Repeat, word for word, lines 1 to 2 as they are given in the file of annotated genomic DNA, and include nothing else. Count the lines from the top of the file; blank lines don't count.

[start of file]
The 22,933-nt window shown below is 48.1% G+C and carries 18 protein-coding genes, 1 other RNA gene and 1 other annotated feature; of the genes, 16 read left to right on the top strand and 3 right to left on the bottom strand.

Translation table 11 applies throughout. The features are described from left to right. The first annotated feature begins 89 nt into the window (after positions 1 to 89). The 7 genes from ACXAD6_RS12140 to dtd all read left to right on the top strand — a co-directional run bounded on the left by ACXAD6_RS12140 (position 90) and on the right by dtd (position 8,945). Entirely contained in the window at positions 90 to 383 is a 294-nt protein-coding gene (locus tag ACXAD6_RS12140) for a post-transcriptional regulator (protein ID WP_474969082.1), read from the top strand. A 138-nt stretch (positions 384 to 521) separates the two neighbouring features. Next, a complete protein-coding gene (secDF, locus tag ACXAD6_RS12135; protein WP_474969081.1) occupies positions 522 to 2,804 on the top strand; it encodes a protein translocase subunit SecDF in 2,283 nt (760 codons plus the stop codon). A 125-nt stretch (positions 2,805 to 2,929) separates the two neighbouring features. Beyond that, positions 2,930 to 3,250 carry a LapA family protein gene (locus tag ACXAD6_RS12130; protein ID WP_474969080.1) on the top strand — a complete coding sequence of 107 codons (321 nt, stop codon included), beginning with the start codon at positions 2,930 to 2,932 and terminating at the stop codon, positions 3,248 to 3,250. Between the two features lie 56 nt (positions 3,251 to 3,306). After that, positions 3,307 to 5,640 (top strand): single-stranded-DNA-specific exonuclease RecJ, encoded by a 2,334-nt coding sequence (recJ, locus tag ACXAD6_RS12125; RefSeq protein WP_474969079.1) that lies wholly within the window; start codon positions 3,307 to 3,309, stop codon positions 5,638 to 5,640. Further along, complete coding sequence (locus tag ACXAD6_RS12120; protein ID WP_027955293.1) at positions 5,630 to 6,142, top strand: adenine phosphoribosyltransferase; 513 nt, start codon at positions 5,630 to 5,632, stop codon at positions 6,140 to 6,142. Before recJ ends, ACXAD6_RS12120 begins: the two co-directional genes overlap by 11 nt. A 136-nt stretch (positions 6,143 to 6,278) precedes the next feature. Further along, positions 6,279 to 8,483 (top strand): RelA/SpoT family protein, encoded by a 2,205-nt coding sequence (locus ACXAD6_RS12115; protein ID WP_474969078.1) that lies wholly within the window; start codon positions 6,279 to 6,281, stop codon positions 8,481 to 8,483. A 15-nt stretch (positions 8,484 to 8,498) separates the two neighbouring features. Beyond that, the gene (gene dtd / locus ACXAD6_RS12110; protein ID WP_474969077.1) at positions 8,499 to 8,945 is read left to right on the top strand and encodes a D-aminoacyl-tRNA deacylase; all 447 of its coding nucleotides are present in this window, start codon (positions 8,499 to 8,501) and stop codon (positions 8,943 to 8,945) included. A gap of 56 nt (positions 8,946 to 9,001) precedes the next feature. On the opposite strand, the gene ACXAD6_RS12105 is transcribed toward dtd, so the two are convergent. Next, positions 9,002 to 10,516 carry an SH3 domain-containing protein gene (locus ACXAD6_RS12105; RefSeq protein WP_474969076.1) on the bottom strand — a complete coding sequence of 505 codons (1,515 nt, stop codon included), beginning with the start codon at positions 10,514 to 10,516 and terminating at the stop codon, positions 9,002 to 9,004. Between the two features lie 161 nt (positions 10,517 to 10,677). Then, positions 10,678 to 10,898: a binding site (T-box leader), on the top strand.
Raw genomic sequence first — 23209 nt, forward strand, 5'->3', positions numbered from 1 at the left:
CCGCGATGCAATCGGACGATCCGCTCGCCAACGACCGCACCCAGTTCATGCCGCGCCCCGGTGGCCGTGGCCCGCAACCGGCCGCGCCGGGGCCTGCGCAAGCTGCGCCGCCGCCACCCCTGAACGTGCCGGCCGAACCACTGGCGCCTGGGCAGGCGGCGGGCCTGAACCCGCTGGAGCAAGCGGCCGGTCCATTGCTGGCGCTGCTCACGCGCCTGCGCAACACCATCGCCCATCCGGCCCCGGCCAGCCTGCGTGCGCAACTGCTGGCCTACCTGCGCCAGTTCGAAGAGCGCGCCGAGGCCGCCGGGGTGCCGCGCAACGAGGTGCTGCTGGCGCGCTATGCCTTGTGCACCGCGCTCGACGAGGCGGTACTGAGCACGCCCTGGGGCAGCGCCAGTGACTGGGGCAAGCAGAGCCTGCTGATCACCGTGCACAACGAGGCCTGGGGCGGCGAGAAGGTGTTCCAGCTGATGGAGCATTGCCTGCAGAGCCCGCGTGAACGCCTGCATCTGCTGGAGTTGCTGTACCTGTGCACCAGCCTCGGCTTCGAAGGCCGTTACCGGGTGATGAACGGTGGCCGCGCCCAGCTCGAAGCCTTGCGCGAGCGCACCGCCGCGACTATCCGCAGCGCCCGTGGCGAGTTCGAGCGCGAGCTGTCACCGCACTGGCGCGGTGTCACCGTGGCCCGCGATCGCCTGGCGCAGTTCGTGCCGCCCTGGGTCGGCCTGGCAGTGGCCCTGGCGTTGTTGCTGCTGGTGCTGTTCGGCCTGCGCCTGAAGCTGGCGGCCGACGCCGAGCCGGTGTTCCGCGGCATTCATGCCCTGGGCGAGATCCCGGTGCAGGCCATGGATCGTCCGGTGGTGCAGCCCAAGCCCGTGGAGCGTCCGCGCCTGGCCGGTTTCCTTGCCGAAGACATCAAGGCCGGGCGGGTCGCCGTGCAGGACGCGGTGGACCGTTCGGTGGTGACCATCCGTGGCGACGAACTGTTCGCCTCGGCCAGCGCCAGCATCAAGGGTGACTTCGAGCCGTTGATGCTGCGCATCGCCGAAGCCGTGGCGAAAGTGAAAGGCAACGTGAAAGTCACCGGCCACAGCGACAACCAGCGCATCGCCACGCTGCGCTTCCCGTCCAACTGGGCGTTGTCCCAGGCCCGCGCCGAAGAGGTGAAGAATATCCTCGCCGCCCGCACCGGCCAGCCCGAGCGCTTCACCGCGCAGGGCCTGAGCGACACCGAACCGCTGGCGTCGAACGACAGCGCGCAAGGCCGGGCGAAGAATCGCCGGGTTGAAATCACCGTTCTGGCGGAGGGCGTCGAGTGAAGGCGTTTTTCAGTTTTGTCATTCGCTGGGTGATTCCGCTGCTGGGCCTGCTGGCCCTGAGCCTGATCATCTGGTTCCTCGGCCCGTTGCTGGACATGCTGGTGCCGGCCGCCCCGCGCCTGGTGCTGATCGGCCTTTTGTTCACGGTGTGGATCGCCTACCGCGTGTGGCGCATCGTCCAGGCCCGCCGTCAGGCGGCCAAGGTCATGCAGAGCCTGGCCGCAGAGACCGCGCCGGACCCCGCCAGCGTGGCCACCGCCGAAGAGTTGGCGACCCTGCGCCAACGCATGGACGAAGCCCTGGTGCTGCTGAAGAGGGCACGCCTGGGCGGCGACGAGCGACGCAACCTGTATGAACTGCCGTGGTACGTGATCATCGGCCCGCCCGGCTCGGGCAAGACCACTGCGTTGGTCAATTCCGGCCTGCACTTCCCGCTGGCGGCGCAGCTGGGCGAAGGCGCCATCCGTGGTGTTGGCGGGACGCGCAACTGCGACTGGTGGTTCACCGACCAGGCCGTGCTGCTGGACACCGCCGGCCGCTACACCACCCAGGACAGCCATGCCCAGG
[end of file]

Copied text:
The 22,933-nt window shown below is 48.1% G+C and carries 18 protein-coding genes, 1 other RNA gene and 1 other annotated feature; of the genes, 16 read left to right on the top strand and 3 right to left on the bottom strand.

Translation table 11 applies throughout. The features are described from left to right. The first annotated feature begins 89 nt into the window (after positions 1 to 89). The 7 genes from ACXAD6_RS12140 to dtd all read left to right on the top strand — a co-directional run bounded on the left by ACXAD6_RS12140 (position 90) and on the right by dtd (position 8,945). Entirely contained in the window at positions 90 to 383 is a 294-nt protein-coding gene (locus tag ACXAD6_RS12140) for a post-transcriptional regulator (protein ID WP_474969082.1), read from the top strand. A 138-nt stretch (positions 384 to 521) separates the two neighbouring features. Next, a complete protein-coding gene (secDF, locus tag ACXAD6_RS12135; protein WP_474969081.1) occupies positions 522 to 2,804 on the top strand; it encodes a protein translocase subunit SecDF in 2,283 nt (760 codons plus the stop codon). A 125-nt stretch (positions 2,805 to 2,929) separates the two neighbouring features. Beyond that, positions 2,930 to 3,250 carry a LapA family protein gene (locus tag ACXAD6_RS12130; protein ID WP_474969080.1) on the top strand — a complete coding sequence of 107 codons (321 nt, stop codon included), beginning with the start codon at positions 2,930 to 2,932 and terminating at the stop codon, positions 3,248 to 3,250. Between the two features lie 56 nt (positions 3,251 to 3,306). After that, positions 3,307 to 5,640 (top strand): single-stranded-DNA-specific exonuclease RecJ, encoded by a 2,334-nt coding sequence (recJ, locus tag ACXAD6_RS12125; RefSeq protein WP_474969079.1) that lies wholly within the window; start codon positions 3,307 to 3,309, stop codon positions 5,638 to 5,640. Further along, complete coding sequence (locus tag ACXAD6_RS12120; protein ID WP_027955293.1) at positions 5,630 to 6,142, top strand: adenine phosphoribosyltransferase; 513 nt, start codon at positions 5,630 to 5,632, stop codon at positions 6,140 to 6,142. Before recJ ends, ACXAD6_RS12120 begins: the two co-directional genes overlap by 11 nt. A 136-nt stretch (positions 6,143 to 6,278) precedes the next feature. Further along, positions 6,279 to 8,483 (top strand): RelA/SpoT family protein, encoded by a 2,205-nt coding sequence (locus ACXAD6_RS12115; protein ID WP_474969078.1) that lies wholly within the window; start codon positions 6,279 to 6,281, stop codon positions 8,481 to 8,483. A 15-nt stretch (positions 8,484 to 8,498) separates the two neighbouring features. Beyond that, the gene (gene dtd / locus ACXAD6_RS12110; protein ID WP_474969077.1) at positions 8,499 to 8,945 is read left to right on the top strand and encodes a D-aminoacyl-tRNA deacylase; all 447 of its coding nucleotides are present in this window, start codon (positions 8,499 to 8,501) and stop codon (positions 8,943 to 8,945) included. A gap of 56 nt (positions 8,946 to 9,001) precedes the next feature. On the opposite strand, the gene ACXAD6_RS12105 is transcribed toward dtd, so the two are convergent. Next, positions 9,002 to 10,516 carry an SH3 domain-containing protein gene (locus ACXAD6_RS12105; RefSeq protein WP_474969076.1) on the bottom strand — a complete coding sequence of 505 codons (1,515 nt, stop codon included), beginning with the start codon at positions 10,514 to 10,516 and terminating at the stop codon, positions 9,002 to 9,004. Between the two features lie 161 nt (positions 10,517 to 10,677). Then, positions 10,678 to 10,898: a binding site (T-box leader), on the top strand.